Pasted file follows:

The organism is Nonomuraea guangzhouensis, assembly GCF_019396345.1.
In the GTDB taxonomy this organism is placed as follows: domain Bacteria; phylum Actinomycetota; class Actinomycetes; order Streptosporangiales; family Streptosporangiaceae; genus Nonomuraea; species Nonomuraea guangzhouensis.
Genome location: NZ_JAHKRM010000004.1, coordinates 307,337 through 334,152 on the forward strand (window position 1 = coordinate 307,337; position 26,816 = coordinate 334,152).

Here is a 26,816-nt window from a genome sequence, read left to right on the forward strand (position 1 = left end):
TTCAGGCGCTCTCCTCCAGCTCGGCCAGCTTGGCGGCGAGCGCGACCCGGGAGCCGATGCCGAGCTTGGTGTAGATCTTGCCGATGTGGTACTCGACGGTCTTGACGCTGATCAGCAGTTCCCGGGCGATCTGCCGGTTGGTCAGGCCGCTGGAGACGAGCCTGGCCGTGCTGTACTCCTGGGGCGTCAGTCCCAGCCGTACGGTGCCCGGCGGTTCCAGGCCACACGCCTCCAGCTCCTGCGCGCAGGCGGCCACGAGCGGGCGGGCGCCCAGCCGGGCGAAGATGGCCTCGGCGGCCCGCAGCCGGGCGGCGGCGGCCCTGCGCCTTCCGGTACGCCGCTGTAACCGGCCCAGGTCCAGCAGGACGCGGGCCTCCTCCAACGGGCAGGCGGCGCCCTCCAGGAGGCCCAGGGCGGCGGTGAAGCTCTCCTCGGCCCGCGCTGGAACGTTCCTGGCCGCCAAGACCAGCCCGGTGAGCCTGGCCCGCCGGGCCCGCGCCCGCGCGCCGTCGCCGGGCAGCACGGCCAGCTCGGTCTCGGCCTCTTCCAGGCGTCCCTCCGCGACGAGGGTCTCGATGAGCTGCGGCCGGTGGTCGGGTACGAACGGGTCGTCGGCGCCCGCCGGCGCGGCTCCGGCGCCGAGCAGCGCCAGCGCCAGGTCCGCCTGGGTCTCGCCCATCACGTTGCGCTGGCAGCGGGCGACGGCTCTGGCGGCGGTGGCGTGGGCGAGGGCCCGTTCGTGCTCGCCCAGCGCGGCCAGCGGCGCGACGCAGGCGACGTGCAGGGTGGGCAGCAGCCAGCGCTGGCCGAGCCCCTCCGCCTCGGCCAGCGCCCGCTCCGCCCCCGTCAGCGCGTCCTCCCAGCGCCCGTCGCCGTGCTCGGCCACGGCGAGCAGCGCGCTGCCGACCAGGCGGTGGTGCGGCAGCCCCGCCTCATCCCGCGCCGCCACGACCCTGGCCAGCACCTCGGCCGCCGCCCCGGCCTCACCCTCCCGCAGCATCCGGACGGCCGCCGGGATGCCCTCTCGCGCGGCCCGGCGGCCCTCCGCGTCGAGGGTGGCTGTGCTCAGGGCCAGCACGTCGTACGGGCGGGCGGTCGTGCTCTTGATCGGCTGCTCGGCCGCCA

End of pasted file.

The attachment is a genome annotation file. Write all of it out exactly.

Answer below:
The organism is Nonomuraea guangzhouensis, assembly GCF_019396345.1.
In the GTDB taxonomy this organism is placed as follows: domain Bacteria; phylum Actinomycetota; class Actinomycetes; order Streptosporangiales; family Streptosporangiaceae; genus Nonomuraea; species Nonomuraea guangzhouensis.
Genome location: NZ_JAHKRM010000004.1, coordinates 307,337 through 334,152 on the forward strand (window position 1 = coordinate 307,337; position 26,816 = coordinate 334,152).

Here is a 26,816-nt window from a genome sequence, read left to right on the forward strand (position 1 = left end):
TTCAGGCGCTCTCCTCCAGCTCGGCCAGCTTGGCGGCGAGCGCGACCCGGGAGCCGATGCCGAGCTTGGTGTAGATCTTGCCGATGTGGTACTCGACGGTCTTGACGCTGATCAGCAGTTCCCGGGCGATCTGCCGGTTGGTCAGGCCGCTGGAGACGAGCCTGGCCGTGCTGTACTCCTGGGGCGTCAGTCCCAGCCGTACGGTGCCCGGCGGTTCCAGGCCACACGCCTCCAGCTCCTGCGCGCAGGCGGCCACGAGCGGGCGGGCGCCCAGCCGGGCGAAGATGGCCTCGGCGGCCCGCAGCCGGGCGGCGGCGGCCCTGCGCCTTCCGGTACGCCGCTGTAACCGGCCCAGGTCCAGCAGGACGCGGGCCTCCTCCAACGGGCAGGCGGCGCCCTCCAGGAGGCCCAGGGCGGCGGTGAAGCTCTCCTCGGCCCGCGCTGGAACGTTCCTGGCCGCCAAGACCAGCCCGGTGAGCCTGGCCCGCCGGGCCCGCGCCCGCGCGCCGTCGCCGGGCAGCACGGCCAGCTCGGTCTCGGCCTCTTCCAGGCGTCCCTCCGCGACGAGGGTCTCGATGAGCTGCGGCCGGTGGTCGGGTACGAACGGGTCGTCGGCGCCCGCCGGCGCGGCTCCGGCGCCGAGCAGCGCCAGCGCCAGGTCCGCCTGGGTCTCGCCCATCACGTTGCGCTGGCAGCGGGCGACGGCTCTGGCGGCGGTGGCGTGGGCGAGGGCCCGTTCGTGCTCGCCCAGCGCGGCCAGCGGCGCGACGCAGGCGACGTGCAGGGTGGGCAGCAGCCAGCGCTGGCCGAGCCCCTCCGCCTCGGCCAGCGCCCGCTCCGCCCCCGTCAGCGCGTCCTCCCAGCGCCCGTCGCCGTGCTCGGCCACGGCGAGCAGCGCGCTGCCGACCAGGCGGTGGTGCGGCAGCCCCGCCTCATCCCGCGCCGCCACGACCCTGGCCAGCACCTCGGCCGCCGCCCCGGCCTCACCCTCCCGCAGCATCCGGACGGCCGCCGGGATGCCCTCTCGCGCGGCCCGGCGGCCCTCCGCGTCGAGGGTGGCTGTGCTCAGGGCCAGCACGTCGTACGGGCGGGCGGTCGTGCTCTTGATCGGCTGCTCGGCCGCCA